Sometimes, even the worst situations can have excellent outcomes - especially when we’re talking about neurotically intelligent dogs.

In fact, my parents are currently living with one such seizure-sufferer. Flor, a nine-year-old Jack Russell terrier, managed to capture and mangle a toad a couple of years ago. In South Florida, these toads of the Bufo marinus species secrete a highly toxic slime through their skin, thereby ensuring prompt release from their now-poisoned predators. Dogs are notorious victims. Physical reaction begins with oral irritation and can end in cardiac arrest. Seizures, however, are often the first visible hallmark of intoxication.

Before her battle with the toad, which she lost, hands-down, Flor was a remarkably intelligent, darn-near neurotic beast of a dog. With a quick-wit that bordered on human potential, her obsessive desire for prey of most any species drove her to gain and lose weight depending on the season and its available victims. She’d completely ignore humans during squirrel season, and we worried she’d kill herself corralling fearsome raccoons or venomous snakes. Ironically, the dim-witted toad got to her first.

Flor’s seizures were the most dramatic I’d ever seen. She started in the car on the drive to the hospital. All fourteen-pounds of her were actually flying off the seat and banging against the dashboard, the windows, everything. I almost killed us getting her there. The standard regimen of drugs wasn’t enough. Finally, a steady infusion of a powerful anesthetic tamed the toxic effects on her brain, but the damage had already been done.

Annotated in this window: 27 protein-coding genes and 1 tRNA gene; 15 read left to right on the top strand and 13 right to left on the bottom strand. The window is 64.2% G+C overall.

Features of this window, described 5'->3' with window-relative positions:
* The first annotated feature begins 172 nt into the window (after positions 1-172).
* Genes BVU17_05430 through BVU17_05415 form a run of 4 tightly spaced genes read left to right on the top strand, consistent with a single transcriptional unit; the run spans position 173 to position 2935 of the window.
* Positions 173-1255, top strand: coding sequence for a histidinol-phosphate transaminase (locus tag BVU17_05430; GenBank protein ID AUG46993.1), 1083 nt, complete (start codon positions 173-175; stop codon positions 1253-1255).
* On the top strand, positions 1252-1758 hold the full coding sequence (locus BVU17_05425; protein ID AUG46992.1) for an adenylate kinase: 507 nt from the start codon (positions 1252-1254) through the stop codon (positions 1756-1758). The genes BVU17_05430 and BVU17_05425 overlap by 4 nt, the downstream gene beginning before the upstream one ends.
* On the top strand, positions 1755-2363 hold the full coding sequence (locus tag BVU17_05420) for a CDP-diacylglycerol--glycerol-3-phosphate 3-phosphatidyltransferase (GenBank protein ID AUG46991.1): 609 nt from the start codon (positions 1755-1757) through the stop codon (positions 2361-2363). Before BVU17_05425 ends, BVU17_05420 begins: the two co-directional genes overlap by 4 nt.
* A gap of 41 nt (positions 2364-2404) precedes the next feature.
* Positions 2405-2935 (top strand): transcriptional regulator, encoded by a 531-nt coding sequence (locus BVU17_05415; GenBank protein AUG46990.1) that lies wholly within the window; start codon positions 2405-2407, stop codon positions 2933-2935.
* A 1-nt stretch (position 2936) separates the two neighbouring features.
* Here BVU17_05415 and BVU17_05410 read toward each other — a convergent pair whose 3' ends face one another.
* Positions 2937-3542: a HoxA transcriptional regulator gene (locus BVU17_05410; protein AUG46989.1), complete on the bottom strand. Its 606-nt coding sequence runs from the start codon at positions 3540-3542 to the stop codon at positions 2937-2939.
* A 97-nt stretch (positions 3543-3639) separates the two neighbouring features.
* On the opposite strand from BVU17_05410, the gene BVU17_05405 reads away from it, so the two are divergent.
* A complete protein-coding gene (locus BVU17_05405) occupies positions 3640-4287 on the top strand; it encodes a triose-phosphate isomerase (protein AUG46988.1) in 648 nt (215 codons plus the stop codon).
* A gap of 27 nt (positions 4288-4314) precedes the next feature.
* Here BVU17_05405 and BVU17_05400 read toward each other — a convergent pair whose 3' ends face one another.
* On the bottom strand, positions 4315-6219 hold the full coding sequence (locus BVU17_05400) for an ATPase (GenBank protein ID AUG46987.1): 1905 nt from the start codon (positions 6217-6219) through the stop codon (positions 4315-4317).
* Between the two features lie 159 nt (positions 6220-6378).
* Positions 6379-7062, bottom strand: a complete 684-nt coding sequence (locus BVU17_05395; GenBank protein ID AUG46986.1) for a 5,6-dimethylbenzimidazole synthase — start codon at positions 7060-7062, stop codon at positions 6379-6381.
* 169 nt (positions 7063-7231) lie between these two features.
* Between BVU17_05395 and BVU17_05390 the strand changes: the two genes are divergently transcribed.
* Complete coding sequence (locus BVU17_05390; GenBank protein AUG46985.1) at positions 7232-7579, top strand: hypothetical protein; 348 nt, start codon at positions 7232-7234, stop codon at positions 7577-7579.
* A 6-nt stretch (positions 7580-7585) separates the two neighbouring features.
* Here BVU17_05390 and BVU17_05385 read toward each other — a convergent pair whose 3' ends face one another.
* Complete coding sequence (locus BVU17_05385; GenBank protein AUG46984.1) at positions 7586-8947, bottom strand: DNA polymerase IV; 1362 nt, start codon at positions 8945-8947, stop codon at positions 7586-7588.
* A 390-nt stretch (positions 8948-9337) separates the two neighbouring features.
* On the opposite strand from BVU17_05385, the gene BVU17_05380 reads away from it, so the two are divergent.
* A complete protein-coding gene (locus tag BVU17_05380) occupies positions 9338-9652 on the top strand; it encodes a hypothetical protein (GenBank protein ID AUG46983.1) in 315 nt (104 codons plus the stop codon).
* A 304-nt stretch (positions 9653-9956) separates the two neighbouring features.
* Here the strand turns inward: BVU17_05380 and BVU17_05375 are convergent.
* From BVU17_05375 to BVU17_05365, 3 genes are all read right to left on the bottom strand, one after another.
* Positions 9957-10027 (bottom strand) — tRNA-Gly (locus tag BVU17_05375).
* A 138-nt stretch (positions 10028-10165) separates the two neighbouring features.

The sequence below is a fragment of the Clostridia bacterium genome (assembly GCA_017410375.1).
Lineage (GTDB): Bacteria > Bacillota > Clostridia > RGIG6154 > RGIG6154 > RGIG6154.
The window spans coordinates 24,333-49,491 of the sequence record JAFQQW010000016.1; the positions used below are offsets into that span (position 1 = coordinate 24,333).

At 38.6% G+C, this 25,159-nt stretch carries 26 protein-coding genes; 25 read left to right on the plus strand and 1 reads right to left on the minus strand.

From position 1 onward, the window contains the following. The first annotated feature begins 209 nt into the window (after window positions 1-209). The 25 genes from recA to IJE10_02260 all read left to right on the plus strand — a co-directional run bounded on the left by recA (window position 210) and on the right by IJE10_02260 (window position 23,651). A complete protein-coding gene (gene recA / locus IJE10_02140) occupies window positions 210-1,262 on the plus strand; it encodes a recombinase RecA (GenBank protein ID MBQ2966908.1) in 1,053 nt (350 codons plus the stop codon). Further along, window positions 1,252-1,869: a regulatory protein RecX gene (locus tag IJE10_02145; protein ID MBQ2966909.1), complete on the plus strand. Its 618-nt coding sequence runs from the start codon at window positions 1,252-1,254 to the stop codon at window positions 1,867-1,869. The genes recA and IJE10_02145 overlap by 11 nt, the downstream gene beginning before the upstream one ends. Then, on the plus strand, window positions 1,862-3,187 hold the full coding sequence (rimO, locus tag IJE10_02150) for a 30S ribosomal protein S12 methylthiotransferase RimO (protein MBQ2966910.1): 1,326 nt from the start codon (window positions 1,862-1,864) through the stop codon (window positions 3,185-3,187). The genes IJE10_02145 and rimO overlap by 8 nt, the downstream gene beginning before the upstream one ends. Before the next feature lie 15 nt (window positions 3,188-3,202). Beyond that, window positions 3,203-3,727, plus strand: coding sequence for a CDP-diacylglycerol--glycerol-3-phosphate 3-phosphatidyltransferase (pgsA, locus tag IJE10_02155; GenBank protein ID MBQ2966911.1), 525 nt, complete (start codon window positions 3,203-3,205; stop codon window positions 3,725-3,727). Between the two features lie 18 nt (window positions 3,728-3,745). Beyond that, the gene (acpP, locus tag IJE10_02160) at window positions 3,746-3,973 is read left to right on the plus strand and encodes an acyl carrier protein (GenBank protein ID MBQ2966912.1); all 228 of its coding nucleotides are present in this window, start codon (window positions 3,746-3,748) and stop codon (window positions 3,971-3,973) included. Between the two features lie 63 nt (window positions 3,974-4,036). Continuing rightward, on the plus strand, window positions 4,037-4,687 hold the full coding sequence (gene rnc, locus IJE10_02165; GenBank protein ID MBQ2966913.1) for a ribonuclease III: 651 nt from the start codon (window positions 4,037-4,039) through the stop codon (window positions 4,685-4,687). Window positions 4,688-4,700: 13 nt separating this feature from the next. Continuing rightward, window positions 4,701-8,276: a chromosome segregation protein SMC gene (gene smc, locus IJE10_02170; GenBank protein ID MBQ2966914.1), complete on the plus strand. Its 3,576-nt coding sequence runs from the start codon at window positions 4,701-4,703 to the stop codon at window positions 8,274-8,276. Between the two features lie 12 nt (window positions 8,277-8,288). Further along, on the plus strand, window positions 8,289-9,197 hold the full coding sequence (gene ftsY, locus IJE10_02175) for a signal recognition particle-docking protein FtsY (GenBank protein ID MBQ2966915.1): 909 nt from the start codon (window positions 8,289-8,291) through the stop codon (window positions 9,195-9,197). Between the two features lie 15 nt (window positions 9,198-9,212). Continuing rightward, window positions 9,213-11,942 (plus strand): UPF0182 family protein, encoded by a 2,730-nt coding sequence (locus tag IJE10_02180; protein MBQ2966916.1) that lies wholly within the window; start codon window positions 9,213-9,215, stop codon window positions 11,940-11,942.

Today, Flor seems like a perfectly normal dog. Somehow, the aftereffect made her much more normal than before. She interacts more with humans, engages in much less of her obsessive pacing at floor-level windows, seems generally more relaxed (content?), and is actually a far better pet.

OK, so I’m not advocating seizure-therapy for neurotic dogs. After all, a Jack is a Jack. Jacks have been bred to hunt and kill, and enjoy doing it, non-stop and with energy to spare. But considering how stressed they must be when achieving such an energetic state, is it so bad to glory in the newfound serenity in my parents home? Should we feel guilty that her calamity is a source of general relief to the household? I mean, was she really happier before?

I know other pets that have suffered similar misfortunes (though none were toad-related). They all followed the same general pattern of brain injury through the means detailed in my introductory paragraph. Most owners remark on the changes in their pets - rarely in the positive - but still, most seem just glad to have a pet that survived, and that they can still cuddle and love, even if they'll never be the same...

Dr. Patty Khuly